The extras on this twenty-fifth anniversary Blu-ray edition are the same ones Paramount used for its 2006 “Bueller…Bueller…Bueller” DVD edition and its 2009 Blu-ray edition, namely, a series of 2005 featurettes that intercut vintage interviews and footage with more recent material from the cast and crew. Again, they’re in standard definition. First, there’s “Getting the Class Together: The Cast of Ferris Bueller’s Day Off,” about twenty-eight minutes with the filmmakers discussing their roles in the picture. Next, there’s “The Making of Ferris Bueller’s Day Off,” about fifteen minutes, mostly with the writer and director, John Hughes. After that is “Who Is Ferris Bueller?,” nine minutes on the creation of the character, followed by “The World According to Ben Stein,” eleven minutes with Nixon’s most famous speechwriter, sometime actor, and all-around know-it-all. Then we get “Vintage Ferris Bueller: The Lost Tapes,” about ten minutes with Broderick, Ruck, and Jones doing mock interviews on the set; and a “Class Album,” a photo gallery.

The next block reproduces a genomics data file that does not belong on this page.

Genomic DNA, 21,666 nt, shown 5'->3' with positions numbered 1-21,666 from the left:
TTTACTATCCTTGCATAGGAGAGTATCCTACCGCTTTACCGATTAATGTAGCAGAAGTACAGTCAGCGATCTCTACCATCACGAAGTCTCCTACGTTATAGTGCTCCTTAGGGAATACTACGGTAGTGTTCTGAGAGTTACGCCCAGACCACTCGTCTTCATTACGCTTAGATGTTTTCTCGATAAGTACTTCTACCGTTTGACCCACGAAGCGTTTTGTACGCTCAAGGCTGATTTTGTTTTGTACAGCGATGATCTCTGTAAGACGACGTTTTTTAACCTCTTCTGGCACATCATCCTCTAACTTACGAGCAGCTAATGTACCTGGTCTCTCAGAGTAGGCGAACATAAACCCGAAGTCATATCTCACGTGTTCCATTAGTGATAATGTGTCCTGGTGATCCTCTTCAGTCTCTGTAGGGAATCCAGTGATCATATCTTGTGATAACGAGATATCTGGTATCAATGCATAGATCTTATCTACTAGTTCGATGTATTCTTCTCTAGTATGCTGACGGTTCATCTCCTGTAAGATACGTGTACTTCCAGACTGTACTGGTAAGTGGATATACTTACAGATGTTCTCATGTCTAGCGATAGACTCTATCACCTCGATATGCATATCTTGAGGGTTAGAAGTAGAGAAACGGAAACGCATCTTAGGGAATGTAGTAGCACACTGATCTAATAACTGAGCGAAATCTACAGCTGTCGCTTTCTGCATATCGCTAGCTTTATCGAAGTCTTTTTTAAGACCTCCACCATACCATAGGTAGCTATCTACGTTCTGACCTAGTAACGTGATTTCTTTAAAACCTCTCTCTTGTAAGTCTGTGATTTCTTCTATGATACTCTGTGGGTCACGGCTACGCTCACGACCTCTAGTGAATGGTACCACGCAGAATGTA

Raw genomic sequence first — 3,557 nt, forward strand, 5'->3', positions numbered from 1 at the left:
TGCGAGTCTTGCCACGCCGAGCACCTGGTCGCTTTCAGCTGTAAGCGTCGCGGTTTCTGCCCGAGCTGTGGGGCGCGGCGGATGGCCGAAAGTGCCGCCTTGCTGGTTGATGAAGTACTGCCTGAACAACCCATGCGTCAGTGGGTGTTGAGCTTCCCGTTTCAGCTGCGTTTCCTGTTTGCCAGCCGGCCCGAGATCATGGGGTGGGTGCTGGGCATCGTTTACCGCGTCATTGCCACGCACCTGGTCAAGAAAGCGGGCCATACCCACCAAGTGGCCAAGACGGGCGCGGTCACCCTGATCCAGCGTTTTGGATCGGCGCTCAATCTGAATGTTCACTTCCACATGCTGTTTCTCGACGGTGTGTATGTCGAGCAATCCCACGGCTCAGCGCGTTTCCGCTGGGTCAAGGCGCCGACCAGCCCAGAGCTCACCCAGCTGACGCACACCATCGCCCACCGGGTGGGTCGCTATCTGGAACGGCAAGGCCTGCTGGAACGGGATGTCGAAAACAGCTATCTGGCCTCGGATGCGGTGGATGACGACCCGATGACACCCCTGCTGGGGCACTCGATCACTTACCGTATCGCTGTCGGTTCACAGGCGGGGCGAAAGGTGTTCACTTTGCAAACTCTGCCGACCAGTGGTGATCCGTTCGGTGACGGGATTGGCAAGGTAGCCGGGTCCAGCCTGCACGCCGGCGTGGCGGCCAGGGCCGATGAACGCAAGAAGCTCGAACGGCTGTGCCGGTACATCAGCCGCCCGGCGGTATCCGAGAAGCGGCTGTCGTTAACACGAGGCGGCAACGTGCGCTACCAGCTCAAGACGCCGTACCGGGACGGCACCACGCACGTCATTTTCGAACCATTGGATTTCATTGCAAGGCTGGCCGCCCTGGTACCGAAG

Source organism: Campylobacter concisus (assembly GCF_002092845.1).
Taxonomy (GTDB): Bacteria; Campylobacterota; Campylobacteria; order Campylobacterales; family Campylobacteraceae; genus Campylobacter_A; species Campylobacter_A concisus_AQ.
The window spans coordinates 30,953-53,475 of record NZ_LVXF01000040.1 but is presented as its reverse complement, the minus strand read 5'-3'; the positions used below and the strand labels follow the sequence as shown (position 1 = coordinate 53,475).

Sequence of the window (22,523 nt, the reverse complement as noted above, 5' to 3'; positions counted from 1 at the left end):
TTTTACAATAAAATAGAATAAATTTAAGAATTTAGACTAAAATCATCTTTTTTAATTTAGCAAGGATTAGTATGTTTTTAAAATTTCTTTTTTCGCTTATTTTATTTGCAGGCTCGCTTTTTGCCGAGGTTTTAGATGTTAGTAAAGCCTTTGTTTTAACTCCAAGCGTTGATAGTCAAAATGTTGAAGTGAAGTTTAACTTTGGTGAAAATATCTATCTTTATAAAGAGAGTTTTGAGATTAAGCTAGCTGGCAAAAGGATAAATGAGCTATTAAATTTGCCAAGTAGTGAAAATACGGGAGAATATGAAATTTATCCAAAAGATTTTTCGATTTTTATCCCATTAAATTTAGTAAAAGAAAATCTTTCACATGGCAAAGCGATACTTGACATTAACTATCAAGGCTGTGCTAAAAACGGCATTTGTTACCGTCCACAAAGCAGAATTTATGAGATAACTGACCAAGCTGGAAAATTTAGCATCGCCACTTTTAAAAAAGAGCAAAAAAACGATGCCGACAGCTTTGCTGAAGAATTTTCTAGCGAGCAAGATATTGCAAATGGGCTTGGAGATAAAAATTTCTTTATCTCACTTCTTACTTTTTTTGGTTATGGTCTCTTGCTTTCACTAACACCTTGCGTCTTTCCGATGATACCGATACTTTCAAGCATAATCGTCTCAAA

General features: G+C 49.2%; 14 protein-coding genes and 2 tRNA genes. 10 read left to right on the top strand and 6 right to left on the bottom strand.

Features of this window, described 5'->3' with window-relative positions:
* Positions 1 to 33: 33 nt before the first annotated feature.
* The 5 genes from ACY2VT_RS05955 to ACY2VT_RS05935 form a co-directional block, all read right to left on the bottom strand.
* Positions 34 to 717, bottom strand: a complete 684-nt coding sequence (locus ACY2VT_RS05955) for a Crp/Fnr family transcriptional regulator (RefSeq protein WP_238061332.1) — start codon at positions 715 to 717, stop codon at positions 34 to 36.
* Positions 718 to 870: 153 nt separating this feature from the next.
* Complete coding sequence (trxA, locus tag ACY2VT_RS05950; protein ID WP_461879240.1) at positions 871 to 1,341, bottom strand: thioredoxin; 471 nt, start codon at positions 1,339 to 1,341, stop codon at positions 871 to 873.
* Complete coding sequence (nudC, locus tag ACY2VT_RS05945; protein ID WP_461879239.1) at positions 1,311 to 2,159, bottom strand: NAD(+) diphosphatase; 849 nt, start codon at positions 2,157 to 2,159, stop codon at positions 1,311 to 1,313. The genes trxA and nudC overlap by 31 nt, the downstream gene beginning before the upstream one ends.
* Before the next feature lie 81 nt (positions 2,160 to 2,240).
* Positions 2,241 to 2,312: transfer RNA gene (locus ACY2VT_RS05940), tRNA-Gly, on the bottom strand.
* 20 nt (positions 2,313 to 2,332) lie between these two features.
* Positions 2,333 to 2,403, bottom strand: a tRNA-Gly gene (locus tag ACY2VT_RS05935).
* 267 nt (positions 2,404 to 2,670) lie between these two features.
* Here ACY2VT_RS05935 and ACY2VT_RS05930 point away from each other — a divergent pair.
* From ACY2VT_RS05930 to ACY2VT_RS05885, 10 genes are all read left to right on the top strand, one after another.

The bonuses conclude with fourteen scene selections; bookmarks; pop-up menus; English, French, and Spanish spoken languages; English, French, Spanish, and Portuguese subtitles; and English captions for the hearing impaired. For the twenty-fifth anniversary edition, Paramount have enclosed the disc in a slipcover that includes a map of the characters’ adventures around Chicago. The BD itself comes in one of those flimsy Eco-cases that enable you to save the planet while endangering your disc.
I would caution the viewer not to read too much into “Ferris Bueller’s Day Off.” There is certainly a degree of rebellion in Ferris and a dash of teenage angst in Cameron, but basically Hughes is handing us a joyful bit of fluff. As Ferris says, “Life moves pretty fast. You don’t stop and look around once in a while, you could miss it.” The film is not to miss, either. Or the Ferrari (fiberglass knockoff or not).
“You’re still here? It’s over. Go home. Go.”